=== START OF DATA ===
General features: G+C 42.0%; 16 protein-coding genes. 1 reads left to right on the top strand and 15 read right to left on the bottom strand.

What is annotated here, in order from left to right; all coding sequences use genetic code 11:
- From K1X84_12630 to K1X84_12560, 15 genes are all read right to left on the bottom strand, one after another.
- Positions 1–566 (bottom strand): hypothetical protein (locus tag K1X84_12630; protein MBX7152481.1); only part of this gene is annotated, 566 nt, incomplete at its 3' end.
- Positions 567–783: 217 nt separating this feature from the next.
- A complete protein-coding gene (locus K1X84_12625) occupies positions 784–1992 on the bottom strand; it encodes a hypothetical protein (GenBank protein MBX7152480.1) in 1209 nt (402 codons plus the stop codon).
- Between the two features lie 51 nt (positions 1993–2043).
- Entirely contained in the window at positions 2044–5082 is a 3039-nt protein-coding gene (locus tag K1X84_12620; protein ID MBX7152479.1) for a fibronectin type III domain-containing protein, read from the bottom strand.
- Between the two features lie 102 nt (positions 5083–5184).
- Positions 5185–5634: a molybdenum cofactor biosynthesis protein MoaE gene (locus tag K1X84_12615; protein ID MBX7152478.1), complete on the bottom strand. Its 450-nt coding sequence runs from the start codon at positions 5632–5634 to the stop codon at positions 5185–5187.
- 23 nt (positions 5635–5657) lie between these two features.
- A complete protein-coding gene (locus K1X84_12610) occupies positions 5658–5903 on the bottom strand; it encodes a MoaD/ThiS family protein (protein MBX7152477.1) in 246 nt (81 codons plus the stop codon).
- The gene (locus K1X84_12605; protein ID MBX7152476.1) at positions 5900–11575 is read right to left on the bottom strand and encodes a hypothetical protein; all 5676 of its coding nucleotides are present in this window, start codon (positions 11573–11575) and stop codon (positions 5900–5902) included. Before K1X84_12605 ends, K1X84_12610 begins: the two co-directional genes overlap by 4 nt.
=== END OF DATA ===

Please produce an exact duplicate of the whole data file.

General features: G+C 42.0%; 16 protein-coding genes. 1 reads left to right on the top strand and 15 read right to left on the bottom strand.

What is annotated here, in order from left to right; all coding sequences use genetic code 11:
- From K1X84_12630 to K1X84_12560, 15 genes are all read right to left on the bottom strand, one after another.
- Positions 1–566 (bottom strand): hypothetical protein (locus tag K1X84_12630; protein MBX7152481.1); only part of this gene is annotated, 566 nt, incomplete at its 3' end.
- Positions 567–783: 217 nt separating this feature from the next.
- A complete protein-coding gene (locus K1X84_12625) occupies positions 784–1992 on the bottom strand; it encodes a hypothetical protein (GenBank protein MBX7152480.1) in 1209 nt (402 codons plus the stop codon).
- Between the two features lie 51 nt (positions 1993–2043).
- Entirely contained in the window at positions 2044–5082 is a 3039-nt protein-coding gene (locus tag K1X84_12620; protein ID MBX7152479.1) for a fibronectin type III domain-containing protein, read from the bottom strand.
- Between the two features lie 102 nt (positions 5083–5184).
- Positions 5185–5634: a molybdenum cofactor biosynthesis protein MoaE gene (locus tag K1X84_12615; protein ID MBX7152478.1), complete on the bottom strand. Its 450-nt coding sequence runs from the start codon at positions 5632–5634 to the stop codon at positions 5185–5187.
- 23 nt (positions 5635–5657) lie between these two features.
- A complete protein-coding gene (locus K1X84_12610) occupies positions 5658–5903 on the bottom strand; it encodes a MoaD/ThiS family protein (protein MBX7152477.1) in 246 nt (81 codons plus the stop codon).
- The gene (locus K1X84_12605; protein ID MBX7152476.1) at positions 5900–11575 is read right to left on the bottom strand and encodes a hypothetical protein; all 5676 of its coding nucleotides are present in this window, start codon (positions 11573–11575) and stop codon (positions 5900–5902) included. Before K1X84_12605 ends, K1X84_12610 begins: the two co-directional genes overlap by 4 nt.